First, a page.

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Bank of America Corp.'s (NYSE: BAC) decision to appoint Brian Moynihan as its next president and chief executive officer puts the pressure on Moynihan and the bank's board of directors to prove to investors that the company is serious about changing direction.
Moynihan joined Bank of America via its 2004 merger with FleetBoston Financial and has held several positions since. While technically an insider, Moynihan sits outside BofA's executive circle in Charlotte, N.C.
"This is a real break with the past," Tony Plath, a finance professor at the University of North Carolina and a close follower of BofA's many executive "tribes" told The Wall Street Journal. "It signals to the market that the FleetBoston guys are in charge of the bank now."
While that may be encouraging to investors looking for change at the country's largest bank by assets, Moynihan doesn't foresee any "big changes" in strategy, he told The Journal yesterday (Wednesday) after his appointment. And despite suggestions by at least two external CEO candidates that BofA should consider breaking itself up, Moynihan says he doesn't intend to exit any of the company's current businesses.
Three BofA board members are former FleetBoston executives, including Chad Gifford, who was CEO of FleetBoston before its merger with BofA. Plath argues that Moynihan's inexperience and relatively young age of 50 means he'll lean heavily on the board to run BofA's consumer banking business, which has 6,000 branches, 18,000 ATMs and almost $1 trillion in deposits.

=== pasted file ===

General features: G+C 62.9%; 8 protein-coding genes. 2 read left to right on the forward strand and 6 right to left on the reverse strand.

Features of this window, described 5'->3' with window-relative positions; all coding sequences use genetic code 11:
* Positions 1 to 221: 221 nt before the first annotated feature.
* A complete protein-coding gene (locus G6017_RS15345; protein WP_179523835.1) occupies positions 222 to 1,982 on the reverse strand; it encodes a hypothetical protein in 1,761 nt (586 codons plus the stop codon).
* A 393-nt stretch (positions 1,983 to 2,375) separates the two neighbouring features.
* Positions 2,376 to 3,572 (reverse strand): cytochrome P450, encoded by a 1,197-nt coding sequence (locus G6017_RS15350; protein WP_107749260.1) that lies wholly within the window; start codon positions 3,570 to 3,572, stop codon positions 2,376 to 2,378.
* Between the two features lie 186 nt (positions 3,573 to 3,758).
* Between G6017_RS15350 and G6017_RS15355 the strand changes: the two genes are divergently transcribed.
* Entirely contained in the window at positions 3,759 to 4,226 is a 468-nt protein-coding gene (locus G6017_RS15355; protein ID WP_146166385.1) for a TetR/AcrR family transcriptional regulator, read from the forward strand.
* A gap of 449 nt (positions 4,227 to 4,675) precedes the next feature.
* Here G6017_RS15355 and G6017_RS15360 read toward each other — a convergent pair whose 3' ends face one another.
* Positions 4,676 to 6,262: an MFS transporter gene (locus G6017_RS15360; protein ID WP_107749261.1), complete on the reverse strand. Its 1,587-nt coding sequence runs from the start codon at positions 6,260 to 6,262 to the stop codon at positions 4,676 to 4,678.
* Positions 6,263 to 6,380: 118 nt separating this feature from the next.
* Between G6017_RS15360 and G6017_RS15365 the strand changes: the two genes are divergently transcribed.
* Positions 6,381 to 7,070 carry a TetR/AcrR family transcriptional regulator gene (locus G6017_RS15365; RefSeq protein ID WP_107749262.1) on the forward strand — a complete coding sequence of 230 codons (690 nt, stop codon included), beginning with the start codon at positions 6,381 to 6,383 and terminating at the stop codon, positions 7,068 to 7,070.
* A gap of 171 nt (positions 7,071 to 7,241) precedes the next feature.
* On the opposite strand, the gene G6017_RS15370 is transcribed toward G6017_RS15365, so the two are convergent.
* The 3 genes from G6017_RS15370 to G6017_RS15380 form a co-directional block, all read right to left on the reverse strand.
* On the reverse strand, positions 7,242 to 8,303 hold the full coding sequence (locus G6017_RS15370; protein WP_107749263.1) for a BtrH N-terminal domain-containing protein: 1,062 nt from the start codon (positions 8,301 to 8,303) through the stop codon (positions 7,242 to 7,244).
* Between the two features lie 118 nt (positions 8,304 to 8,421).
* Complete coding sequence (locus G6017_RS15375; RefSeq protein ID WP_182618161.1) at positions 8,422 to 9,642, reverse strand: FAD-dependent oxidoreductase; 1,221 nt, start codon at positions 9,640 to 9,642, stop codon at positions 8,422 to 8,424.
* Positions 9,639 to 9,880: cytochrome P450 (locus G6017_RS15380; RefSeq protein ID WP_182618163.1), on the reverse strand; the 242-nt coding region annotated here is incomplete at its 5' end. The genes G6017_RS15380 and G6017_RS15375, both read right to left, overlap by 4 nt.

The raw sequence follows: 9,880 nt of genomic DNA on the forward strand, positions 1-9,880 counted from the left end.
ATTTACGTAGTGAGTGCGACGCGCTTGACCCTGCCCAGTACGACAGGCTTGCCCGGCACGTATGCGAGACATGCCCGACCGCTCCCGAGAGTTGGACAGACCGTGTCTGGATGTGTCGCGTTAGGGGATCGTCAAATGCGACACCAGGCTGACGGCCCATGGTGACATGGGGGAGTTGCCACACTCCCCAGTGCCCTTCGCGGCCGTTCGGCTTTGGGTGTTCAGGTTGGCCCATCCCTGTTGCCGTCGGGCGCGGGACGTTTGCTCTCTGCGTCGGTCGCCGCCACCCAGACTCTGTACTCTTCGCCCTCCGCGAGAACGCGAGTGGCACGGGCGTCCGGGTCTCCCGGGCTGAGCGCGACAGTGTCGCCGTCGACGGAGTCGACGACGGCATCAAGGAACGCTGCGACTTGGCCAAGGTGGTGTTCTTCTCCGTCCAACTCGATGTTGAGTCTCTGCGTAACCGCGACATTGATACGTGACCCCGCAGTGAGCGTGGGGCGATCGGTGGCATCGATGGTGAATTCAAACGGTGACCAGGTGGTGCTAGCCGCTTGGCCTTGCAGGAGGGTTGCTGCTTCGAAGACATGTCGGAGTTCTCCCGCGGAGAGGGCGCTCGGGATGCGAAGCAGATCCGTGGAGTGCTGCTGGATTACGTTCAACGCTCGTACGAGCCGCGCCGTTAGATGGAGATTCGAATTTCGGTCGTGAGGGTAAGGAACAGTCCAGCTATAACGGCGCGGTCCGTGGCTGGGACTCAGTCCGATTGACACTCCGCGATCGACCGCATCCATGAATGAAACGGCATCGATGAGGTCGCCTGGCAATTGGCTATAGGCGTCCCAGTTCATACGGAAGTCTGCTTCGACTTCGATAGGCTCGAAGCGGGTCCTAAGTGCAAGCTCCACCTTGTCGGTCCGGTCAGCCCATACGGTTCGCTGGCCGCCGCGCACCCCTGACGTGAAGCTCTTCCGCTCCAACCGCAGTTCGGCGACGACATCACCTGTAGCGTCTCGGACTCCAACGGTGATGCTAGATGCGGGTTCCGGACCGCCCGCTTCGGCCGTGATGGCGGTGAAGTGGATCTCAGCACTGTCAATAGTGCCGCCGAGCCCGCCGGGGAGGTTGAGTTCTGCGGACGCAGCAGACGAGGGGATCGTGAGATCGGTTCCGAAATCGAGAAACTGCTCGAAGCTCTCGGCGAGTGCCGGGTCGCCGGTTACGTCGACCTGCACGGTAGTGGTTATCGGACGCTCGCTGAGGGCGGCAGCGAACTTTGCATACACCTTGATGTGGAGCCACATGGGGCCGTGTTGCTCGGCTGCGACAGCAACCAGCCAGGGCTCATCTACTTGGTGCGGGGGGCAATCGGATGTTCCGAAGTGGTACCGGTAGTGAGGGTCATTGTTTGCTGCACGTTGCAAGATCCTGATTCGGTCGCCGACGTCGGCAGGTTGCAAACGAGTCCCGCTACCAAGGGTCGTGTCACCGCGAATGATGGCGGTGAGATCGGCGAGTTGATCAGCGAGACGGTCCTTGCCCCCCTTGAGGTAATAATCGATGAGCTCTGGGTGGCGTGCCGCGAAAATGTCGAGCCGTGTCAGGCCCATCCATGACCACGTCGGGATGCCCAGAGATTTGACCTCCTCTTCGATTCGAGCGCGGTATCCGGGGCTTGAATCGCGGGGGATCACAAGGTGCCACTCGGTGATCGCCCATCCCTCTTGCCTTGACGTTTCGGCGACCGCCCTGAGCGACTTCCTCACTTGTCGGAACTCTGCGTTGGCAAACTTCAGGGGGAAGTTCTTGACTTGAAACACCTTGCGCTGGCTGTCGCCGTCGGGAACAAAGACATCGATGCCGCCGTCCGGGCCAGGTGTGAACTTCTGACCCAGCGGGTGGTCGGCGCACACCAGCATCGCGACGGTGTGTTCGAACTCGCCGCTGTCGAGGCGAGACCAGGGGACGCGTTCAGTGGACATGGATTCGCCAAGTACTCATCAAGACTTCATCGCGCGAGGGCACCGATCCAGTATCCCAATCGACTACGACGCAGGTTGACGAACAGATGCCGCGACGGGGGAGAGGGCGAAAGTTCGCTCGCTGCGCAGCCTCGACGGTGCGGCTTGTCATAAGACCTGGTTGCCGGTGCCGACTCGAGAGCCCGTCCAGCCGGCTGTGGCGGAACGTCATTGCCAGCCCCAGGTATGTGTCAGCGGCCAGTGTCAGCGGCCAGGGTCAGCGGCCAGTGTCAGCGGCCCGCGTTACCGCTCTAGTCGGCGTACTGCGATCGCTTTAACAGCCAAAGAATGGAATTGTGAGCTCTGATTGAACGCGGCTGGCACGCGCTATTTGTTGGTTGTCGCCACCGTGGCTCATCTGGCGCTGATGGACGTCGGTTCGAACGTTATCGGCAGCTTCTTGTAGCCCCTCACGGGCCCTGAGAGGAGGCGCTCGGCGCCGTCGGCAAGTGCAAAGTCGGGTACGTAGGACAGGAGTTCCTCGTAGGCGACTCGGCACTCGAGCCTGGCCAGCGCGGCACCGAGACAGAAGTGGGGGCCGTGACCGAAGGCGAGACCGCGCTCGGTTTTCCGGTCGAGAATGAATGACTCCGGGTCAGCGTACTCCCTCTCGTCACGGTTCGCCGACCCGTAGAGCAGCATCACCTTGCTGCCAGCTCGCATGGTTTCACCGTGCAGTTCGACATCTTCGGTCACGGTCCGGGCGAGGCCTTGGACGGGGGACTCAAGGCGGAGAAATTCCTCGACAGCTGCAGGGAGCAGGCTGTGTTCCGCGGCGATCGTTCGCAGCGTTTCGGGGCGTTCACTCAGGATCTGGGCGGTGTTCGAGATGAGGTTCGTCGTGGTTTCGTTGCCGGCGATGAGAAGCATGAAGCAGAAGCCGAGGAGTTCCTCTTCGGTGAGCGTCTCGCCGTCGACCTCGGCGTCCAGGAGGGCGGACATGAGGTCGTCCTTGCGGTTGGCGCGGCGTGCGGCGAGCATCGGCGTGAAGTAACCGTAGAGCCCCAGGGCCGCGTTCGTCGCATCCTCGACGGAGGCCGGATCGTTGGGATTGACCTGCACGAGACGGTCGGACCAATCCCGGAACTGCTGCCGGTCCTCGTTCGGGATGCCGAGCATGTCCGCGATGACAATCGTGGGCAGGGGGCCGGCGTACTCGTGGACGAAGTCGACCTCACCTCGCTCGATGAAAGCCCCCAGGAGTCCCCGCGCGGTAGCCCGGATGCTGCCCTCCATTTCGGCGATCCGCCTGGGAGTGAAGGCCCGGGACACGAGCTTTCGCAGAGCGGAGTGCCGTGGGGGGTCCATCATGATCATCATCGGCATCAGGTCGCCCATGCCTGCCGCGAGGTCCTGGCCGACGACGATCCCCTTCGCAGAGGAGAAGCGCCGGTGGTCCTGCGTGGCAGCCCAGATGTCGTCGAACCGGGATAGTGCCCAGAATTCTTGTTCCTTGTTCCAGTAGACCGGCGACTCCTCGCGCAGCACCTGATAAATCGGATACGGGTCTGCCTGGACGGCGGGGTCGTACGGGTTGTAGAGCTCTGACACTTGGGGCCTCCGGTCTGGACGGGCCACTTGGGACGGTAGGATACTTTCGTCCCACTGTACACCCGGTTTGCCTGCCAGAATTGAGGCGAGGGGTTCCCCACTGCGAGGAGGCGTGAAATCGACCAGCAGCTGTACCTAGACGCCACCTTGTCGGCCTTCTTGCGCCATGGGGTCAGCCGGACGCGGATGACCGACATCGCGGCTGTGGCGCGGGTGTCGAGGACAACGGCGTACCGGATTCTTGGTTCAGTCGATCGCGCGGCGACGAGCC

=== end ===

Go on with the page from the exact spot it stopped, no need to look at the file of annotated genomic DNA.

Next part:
Moynihan is currently in charge of BofA's retail banking division, but has only held that responsibility since August. Outgoing CEO Ken Lewis and his predecessors were all groomed in this division, but Moynihan - a trained lawyer - has most of his background in investment banking.
Still, Moynihan isn't the answer for BofA, says Money Morning Contributing Editor Martin Hutchinson, an investment banker with more than 25 years of experience. The best move for BofA would have been to lure Citigroup Inc.'s (NYSE: C) Vikram Pandit, who has the much-needed skills to run BofA's Merrill Lynch & Co. Inc. investment-banking unit, Hutchinson argued in a recent column.
Bank of America "needs someone who can run Merrill, and Moynihan can't," Hutchinson said today (Thursday) in an interview.
"This is a guy who is a tentative leader," UNC's Plath said in his interview with The Journal. "I watched him testify in front of Congress (last month). He didn't know who the bank's largest investor was. That scares me. He has to look over at Gifford (a BofA board) member looking for approval to answer the questions. He has to be in the same league now as Jamie Dimon. I don't know if he's there yet. I don't know if he's even in the same league as Vikram Pandit."
News and Related Story Links:
- The Wall Street Journal:
Moynihan Pick Breaks BofA's "Charlotte-based Mafia."
- The Wall Street Journal:
BofA Breakup is New Snag in CEO Hunt
- Money Morning:
Citi's Pandit is the Right Man For the Job - at Bank of America